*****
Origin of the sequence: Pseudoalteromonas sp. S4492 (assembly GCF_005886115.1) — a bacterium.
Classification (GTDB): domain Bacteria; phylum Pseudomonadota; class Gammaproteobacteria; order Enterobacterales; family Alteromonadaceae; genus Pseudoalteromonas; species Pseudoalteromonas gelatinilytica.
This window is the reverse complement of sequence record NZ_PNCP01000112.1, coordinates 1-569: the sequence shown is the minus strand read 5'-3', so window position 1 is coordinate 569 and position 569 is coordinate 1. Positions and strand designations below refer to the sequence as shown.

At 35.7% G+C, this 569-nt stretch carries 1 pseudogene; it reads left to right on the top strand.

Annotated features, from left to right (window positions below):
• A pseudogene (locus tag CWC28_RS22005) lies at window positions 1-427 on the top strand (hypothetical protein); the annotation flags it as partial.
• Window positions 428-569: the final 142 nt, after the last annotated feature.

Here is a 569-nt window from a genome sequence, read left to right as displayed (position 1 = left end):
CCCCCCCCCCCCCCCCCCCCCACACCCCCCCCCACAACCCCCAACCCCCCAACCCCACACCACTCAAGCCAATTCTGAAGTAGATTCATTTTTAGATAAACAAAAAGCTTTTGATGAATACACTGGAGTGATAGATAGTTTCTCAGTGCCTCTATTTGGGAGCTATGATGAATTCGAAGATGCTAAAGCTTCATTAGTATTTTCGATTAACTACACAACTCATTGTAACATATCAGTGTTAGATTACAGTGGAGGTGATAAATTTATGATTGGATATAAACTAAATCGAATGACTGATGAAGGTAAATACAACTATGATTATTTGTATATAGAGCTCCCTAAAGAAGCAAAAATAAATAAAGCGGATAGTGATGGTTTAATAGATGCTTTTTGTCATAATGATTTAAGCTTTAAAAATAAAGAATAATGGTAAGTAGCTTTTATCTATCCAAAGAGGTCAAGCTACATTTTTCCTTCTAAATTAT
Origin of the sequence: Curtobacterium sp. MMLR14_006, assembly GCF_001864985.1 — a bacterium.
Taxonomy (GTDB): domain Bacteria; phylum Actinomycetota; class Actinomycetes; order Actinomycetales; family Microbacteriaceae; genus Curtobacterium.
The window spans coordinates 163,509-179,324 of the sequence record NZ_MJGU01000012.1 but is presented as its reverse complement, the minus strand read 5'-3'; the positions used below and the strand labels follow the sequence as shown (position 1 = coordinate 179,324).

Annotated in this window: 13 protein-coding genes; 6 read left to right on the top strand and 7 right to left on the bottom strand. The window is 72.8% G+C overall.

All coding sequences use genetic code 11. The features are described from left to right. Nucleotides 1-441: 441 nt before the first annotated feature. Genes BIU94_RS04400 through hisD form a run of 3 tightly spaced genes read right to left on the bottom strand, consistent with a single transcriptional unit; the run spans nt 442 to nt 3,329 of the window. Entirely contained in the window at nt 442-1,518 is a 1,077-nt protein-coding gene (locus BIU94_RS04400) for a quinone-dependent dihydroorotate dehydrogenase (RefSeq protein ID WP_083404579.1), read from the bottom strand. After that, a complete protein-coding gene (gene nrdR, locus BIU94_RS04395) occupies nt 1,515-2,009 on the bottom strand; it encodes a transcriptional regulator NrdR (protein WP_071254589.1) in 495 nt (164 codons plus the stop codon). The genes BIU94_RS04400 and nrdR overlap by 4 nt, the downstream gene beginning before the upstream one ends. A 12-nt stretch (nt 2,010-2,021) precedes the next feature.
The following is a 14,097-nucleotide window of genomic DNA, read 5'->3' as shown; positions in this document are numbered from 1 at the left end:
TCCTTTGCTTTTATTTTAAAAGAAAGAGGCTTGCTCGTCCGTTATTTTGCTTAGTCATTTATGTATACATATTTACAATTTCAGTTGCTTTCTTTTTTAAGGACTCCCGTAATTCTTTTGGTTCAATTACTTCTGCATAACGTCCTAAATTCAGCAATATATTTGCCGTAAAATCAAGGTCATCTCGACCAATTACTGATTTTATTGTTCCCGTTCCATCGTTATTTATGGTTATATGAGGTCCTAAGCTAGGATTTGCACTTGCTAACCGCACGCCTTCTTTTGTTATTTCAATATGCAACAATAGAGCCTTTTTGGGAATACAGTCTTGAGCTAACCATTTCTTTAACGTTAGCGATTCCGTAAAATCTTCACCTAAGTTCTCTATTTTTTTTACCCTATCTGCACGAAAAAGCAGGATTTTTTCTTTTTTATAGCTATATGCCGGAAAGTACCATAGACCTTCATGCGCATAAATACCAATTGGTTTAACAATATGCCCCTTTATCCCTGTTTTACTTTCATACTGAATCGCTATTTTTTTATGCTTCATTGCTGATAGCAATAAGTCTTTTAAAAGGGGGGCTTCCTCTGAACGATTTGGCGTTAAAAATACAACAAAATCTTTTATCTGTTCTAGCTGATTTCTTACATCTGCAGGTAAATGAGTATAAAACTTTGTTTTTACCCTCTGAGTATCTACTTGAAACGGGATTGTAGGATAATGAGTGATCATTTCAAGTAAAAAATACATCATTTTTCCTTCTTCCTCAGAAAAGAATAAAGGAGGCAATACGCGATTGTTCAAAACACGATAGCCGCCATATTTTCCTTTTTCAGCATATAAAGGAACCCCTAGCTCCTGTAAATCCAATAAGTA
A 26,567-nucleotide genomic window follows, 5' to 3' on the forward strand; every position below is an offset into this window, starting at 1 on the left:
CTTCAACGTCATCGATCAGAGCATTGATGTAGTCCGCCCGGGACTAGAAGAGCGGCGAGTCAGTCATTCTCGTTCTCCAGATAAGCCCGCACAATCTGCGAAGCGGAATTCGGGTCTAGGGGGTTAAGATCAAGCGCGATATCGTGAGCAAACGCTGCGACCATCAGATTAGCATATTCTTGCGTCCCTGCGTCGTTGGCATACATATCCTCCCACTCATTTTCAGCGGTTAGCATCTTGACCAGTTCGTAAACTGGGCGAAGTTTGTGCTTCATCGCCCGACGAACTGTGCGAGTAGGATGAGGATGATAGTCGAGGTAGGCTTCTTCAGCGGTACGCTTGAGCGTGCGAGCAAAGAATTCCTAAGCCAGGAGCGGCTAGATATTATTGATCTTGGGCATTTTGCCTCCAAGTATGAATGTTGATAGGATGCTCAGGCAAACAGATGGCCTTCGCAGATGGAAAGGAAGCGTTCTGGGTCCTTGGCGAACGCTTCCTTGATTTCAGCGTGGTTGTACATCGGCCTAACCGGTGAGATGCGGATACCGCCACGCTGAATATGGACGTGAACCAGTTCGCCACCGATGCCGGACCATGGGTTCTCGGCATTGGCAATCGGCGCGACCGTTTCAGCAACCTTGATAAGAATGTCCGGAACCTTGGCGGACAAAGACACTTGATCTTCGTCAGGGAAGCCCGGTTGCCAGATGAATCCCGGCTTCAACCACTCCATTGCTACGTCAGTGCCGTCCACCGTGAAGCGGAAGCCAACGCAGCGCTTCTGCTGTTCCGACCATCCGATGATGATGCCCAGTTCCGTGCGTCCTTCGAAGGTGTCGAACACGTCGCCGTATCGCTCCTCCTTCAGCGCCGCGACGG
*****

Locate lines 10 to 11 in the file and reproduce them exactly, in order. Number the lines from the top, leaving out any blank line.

Origin of the sequence: Curtobacterium sp. MMLR14_006, assembly GCF_001864985.1 — a bacterium.
Taxonomy (GTDB): domain Bacteria; phylum Actinomycetota; class Actinomycetes; order Actinomycetales; family Microbacteriaceae; genus Curtobacterium.